The common Lantana (Lantana camara) is an extremely colorful flowering shrub whose flower clusters may be a mix of red, yellow, orange, and white florets. Native to South America, it's related to verbena and sometimes called Shrub Verbena. Its many colorful hybrids and cultivars all attract butterflies, and bees, and birds love to eat the berries. The common Lantana grows as tall as 4-6 feet and 4 feet wide. It can be pruned for control. It is not hardy in the Ozarks.
|It's Hard Work, But...|
Peter says keeping up the Butterfly Garden is hard work but gratifying. His efforts certainly are appreciated by the Garden's many visitors who think it not only beautiful but a tremendous resource for their own gardening at home.
|Saving a Bed|
When the Lantana filling one garden bed were nearly wiped out by a mold, Peter quickly transplanted the healthy plants to another bed, hoping to save them, then installed a completely new--and highly attractive--planting in the affected bed. The new plants include coleus, sage, sweet potato vine, petunias, purple fountain grass, and more. We think this is a terrific example for home gardeners of how to knock garden adversity right out of the box and find that happier ending.
|'Autumn Joy' Sedum|
'Autumn Joy' Sedum (Sedum 'Autumn Joy' or Hylotelephium 'Autumn Joy') is wildly attractive to butterflies, bees, pollinating wasps, and birds. A superb perennial for borders or rock gardens, it grows to 18-24 inches tall and as wide and is dense with salmon pink blooms in September. Also, being drought-tolerant and deer-resistant, it's a winner in every way.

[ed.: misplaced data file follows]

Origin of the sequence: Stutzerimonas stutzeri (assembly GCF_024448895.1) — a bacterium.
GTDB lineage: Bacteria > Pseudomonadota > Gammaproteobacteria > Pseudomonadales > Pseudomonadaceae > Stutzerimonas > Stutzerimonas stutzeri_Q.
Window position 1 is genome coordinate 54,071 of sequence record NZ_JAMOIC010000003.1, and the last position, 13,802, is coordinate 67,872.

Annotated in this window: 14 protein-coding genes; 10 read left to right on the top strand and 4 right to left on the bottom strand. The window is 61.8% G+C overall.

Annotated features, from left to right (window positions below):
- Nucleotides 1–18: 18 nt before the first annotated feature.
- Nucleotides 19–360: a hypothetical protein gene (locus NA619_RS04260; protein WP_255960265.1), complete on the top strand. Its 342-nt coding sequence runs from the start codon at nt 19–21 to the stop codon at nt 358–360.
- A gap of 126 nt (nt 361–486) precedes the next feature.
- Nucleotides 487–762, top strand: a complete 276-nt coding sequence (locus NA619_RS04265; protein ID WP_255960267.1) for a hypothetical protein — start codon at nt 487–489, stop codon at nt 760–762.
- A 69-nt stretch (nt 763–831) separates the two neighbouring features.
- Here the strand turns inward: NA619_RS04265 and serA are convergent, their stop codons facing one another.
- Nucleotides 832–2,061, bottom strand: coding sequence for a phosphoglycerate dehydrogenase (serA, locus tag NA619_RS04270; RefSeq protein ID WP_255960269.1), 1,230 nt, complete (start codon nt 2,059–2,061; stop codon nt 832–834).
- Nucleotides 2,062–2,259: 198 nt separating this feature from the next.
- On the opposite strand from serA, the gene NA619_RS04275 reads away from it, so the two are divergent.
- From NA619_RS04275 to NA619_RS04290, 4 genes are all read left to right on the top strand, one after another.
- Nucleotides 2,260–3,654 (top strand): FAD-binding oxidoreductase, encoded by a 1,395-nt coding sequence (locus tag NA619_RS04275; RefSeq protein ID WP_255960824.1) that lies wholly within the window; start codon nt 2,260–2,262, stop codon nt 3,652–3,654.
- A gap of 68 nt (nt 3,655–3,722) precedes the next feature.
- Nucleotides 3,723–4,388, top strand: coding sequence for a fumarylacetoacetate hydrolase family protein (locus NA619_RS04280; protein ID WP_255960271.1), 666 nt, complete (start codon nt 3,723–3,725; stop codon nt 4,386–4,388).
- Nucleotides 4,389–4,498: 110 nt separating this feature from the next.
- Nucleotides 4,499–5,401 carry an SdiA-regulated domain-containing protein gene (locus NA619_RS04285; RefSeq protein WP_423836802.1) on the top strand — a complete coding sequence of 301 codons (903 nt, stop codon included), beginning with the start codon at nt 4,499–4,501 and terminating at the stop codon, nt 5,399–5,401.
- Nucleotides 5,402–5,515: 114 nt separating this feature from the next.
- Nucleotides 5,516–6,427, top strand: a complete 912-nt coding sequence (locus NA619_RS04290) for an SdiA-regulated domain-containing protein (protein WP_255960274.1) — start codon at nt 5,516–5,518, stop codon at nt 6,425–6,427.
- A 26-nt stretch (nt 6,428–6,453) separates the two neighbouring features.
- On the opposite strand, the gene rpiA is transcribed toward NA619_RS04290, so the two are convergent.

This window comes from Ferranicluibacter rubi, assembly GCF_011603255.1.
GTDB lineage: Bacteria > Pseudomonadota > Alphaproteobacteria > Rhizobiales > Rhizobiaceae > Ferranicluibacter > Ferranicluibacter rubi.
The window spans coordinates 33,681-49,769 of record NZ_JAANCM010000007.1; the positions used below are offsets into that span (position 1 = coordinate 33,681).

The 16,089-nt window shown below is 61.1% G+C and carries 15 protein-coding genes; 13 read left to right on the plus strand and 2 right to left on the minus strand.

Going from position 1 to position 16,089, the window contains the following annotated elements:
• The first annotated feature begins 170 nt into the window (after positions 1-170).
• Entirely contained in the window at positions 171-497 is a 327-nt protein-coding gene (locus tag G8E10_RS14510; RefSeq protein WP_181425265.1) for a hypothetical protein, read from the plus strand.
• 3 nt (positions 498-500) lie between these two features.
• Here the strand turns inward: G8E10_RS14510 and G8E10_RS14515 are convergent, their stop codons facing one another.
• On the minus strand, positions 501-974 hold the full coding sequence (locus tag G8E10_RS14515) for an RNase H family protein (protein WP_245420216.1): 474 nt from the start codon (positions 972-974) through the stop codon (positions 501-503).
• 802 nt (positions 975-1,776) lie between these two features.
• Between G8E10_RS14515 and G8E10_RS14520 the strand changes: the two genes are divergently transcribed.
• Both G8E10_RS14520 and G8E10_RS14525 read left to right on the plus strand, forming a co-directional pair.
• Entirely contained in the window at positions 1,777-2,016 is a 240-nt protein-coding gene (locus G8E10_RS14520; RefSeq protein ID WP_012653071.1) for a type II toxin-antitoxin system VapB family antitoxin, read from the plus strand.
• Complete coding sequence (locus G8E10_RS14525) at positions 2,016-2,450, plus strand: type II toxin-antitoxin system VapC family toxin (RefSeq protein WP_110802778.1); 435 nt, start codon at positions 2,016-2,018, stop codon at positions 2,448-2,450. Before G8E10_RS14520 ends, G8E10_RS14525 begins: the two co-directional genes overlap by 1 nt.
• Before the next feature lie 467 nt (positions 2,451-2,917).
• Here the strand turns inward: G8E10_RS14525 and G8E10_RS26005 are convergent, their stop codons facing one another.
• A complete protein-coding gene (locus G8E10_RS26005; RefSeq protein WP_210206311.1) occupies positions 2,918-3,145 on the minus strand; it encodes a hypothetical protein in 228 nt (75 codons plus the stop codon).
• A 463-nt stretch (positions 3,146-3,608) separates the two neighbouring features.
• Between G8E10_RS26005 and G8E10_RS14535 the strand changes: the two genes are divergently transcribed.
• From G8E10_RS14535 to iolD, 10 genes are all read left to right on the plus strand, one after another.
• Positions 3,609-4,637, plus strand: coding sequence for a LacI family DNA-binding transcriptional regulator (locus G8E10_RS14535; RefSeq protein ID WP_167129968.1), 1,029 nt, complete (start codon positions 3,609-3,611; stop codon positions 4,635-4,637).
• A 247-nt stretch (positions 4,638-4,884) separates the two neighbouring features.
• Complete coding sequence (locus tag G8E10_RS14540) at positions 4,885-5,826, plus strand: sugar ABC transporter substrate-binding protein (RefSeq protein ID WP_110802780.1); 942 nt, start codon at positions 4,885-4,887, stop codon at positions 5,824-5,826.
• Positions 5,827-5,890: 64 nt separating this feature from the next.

|Escapade Red Verbena|
It's only just beginning here, but the recently introduced Escapade Red Verbena (Verbena sp.) is a winner for its exceptional profusion of brilliant red flowers. It grows into a mound 6-10 inches tall and 12-18 inches wide. It prefers full sun but also does well in partial shade, and will take dry soil. As you might guess, it's also perfect for hanging baskets.
Dwarf Phlox make it possible for gardeners to have a touch of the old-fashioned feel of beautiful phlox flowers where limited space would rule out planting larger varieties. We suspect this prize, here protected from rabbits, is 'Light Pink Flame' (Phlox condensata 'Light Pink Flame'), which grows to 16 inches tall with a 12-14 inch spread. Dwarf Phlox bloom earlier and for a longer time than most garden phlox and if deadheaded often will rebloom.
We can't say enough good about this plant. Many gardeners call it Medallion Plant, Butter Daisy, or Star Daisy, but most know it as Melampodium from the species name Melampodium paludosum. No annual we know blooms more profusely, its small star-shaped flowers covering the plant thickly from early spring to fall. It grows to 24 inches high in a wonderfully attractive, neat, compact mound. Make no mistake. This plant is a winner all the way.
|Great Spangled Fritillary|
The Great Spangled Fritillary, certainly one of the Garden's most beautiful visitors, sips nectar from a Butterfly Bush. This butterfly is common in many states and has been expanding its range. Its caterpillar feeds on our native wild violets, so before you pull that weed....